I have a apollo twin solo , when I boost up the volume on main stream songs on YouTube I barely hear any clipping or digital distortion.. I'm in the middle of mastering my track , I have like 30 tracks of vocals and 15 of the beat, all of them are 11db -23db , without the limiter on all tracks it goes up to 8db on the master bus .. so I put a limited on each track and now it has 2.2 db of headroom , the drum aux has 0.3 , the vox bus has 11db and the synths 13db the track has a lot of dynamics but with heavy drums and a vocal stack playing at one part , What's the best way to master this track without digital distortion or clipping ? should I lower each track more? I already lowered everything 15 db for headroom and it got be to 6-8db without the limiters on everything So my QUESTION is: what's any mastering advice you have to get my dymnamic mix sounding like Adele or Katy perry ?


The first piece of advice I'd give is to brush up on your understanding of limiting, compression (aka dynamics) vs mixing as you appear to be using things in the wrong way. Adjusting dynamics is relatively simple in principle, but gets more complicated when you are dealing with trying to actually implement it and find proper thresholds and ratios to normalize things the way you want it. It took me several years to really get to the point where I was happy with my ability to adjust dynamics quickly and accurately.

The idea is that you want to have the proper relationship between tracks when everything is soft and still have the correct relationship between them when they get loud. One track may get really really soft and really really loud, while another might play at a fairly consistent level and only change a little. Your want your threshold to be set such that low levels are normalized (if someone plays a consistent amount louder and softer than their nominal level, the threshold would be right around the low point, if they don't get particularly soft, but sometimes get really loud, it would be closer to their normal level instead, because the quiet part doesn't need to be compressed) level of signal is consistent, then you dial in the ratio such that it pulls the peaks down to the amount of dynamic range you want.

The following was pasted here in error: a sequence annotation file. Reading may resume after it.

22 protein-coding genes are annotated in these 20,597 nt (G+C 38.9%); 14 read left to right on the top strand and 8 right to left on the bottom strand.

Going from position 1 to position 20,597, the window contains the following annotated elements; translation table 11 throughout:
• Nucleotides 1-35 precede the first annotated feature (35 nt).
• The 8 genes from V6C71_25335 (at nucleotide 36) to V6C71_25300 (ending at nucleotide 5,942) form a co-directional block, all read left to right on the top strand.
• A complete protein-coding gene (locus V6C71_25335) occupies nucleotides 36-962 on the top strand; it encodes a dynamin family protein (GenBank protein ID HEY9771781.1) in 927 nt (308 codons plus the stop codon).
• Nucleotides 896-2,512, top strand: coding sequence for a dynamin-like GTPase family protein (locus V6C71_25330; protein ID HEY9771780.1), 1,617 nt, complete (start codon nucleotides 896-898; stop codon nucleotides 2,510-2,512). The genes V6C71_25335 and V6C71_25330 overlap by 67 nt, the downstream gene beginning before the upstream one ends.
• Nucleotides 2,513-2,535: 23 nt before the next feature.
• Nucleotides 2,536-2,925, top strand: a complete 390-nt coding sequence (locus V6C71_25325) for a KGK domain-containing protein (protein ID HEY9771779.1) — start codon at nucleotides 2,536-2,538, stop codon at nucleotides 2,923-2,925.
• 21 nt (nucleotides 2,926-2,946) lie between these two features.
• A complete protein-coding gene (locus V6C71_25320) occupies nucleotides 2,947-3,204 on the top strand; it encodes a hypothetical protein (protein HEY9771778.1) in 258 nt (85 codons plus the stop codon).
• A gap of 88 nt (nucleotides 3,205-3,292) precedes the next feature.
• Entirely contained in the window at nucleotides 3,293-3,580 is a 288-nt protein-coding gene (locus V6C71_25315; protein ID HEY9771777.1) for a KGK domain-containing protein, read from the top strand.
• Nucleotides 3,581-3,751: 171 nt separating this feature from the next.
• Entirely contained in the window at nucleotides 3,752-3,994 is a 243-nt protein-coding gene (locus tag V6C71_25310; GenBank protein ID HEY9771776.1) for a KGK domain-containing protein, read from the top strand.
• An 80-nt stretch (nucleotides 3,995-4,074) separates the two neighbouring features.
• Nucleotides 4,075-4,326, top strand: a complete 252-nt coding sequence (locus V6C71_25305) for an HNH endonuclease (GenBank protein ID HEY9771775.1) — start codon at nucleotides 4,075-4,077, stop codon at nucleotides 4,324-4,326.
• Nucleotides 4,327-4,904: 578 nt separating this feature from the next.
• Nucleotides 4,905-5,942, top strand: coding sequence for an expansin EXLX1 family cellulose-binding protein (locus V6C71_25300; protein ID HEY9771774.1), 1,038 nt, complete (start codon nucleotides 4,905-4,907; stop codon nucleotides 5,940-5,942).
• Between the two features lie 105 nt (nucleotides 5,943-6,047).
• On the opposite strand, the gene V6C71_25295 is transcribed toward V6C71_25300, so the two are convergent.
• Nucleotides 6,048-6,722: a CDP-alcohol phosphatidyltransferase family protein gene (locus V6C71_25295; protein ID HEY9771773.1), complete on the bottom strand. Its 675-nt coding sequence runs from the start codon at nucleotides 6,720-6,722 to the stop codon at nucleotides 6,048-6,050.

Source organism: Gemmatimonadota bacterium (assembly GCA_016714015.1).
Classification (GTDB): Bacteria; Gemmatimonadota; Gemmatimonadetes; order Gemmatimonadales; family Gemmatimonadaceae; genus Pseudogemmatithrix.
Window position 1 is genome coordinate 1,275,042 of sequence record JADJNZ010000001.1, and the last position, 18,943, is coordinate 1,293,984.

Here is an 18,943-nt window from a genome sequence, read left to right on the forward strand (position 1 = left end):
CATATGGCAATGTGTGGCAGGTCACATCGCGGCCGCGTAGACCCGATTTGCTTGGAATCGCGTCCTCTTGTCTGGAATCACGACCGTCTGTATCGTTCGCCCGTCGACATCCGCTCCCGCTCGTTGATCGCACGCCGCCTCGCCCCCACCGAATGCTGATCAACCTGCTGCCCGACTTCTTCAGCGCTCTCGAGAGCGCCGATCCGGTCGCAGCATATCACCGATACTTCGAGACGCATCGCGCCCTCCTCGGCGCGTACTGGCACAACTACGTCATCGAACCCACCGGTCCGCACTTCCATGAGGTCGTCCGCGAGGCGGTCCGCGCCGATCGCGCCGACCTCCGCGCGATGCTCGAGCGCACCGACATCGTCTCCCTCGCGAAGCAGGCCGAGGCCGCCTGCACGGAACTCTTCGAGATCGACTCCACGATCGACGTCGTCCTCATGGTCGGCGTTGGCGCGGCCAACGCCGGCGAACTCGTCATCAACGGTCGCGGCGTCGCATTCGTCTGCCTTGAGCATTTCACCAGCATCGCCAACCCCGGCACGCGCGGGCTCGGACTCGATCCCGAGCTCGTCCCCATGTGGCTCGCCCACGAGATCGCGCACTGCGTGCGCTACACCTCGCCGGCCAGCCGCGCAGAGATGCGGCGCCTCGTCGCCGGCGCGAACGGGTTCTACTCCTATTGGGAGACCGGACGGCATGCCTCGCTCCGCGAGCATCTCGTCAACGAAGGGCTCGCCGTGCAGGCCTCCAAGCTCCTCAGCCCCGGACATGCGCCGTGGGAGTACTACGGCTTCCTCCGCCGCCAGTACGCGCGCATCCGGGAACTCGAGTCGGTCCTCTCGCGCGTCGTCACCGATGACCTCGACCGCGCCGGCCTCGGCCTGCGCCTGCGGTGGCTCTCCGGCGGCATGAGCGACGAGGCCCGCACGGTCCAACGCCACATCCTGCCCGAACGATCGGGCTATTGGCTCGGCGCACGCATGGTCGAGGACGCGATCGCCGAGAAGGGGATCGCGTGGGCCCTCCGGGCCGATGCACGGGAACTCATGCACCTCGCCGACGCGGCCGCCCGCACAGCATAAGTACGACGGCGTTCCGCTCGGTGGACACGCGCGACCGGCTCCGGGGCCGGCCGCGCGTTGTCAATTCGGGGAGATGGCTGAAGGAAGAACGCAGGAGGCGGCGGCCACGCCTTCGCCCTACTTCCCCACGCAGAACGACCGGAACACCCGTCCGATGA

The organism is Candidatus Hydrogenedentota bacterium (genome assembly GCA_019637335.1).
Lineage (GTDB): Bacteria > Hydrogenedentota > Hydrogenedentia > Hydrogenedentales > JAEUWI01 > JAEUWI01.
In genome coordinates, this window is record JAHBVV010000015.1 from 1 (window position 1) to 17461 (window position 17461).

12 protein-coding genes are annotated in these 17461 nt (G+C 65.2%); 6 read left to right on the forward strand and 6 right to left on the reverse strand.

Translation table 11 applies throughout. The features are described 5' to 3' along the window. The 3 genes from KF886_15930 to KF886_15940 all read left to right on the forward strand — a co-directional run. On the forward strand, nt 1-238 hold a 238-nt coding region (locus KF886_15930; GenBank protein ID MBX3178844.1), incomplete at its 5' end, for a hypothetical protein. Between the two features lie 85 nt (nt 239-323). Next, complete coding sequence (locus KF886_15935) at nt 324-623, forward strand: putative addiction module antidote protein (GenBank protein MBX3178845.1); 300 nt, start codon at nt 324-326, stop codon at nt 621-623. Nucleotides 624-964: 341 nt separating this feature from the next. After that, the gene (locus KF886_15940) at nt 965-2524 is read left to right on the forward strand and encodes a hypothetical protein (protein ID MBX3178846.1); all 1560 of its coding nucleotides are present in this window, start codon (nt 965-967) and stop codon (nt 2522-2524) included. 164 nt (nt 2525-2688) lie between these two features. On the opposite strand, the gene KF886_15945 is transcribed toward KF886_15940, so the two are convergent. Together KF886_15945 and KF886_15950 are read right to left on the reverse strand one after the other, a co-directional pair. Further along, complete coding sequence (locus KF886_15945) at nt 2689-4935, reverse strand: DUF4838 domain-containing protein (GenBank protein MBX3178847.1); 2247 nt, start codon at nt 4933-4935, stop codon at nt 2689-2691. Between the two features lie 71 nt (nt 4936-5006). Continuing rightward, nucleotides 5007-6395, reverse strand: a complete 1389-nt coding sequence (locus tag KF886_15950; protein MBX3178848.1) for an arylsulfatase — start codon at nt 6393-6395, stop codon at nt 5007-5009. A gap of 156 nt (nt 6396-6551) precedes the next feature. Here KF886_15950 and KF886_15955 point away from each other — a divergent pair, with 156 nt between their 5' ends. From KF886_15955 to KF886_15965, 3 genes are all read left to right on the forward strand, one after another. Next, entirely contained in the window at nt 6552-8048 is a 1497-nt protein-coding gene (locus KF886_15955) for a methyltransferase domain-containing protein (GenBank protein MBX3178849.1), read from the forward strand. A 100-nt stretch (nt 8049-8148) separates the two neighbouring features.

What this will actually do is that for every x amount louder the signal gets above the threshold, it will only get y amount louder. This reduces the loudest parts to be closer to the rest of the level and thus "compresses" the dynamic range (difference between softest and loudest parts). x and y come from the ratio, so a 3:1 compression means that for every 3dB louder the track gets above the threshold, it will only actually get 1dB louder after the compression.

You don't set track limits and compression to fit the overall mix, you set them to fit the dynamics of other tracks and/or the feel you are going for. Once you have the dynamics of each of the tracks under control for how dynamic (the difference between soft and loud parts) you want them to be, you can mix the overall mix without having to worry about track dynamics causing you issues because the compression and limiting on each track has already normalized them to where you want them.

Finally, after the mix, you can do a dynamics pass on the overall mix to deal with the overall dynamics. This will let you further compress the dynamic range if you want to have a lesser difference between the loudest and softest portion of the song while still having a level of dynamics preserved between the individual tracks.

I'm not particularly familiar with the mix styles of Adele or Katy Perry's albums, but in general, fairly substantial compression is often applied to the final overall mix (read up on "loudness wars" for more info). It's often something that is lamented, but having very flat dynamics for overall level is why you don't notice much in the way of peaks when listening to mainstream songs.

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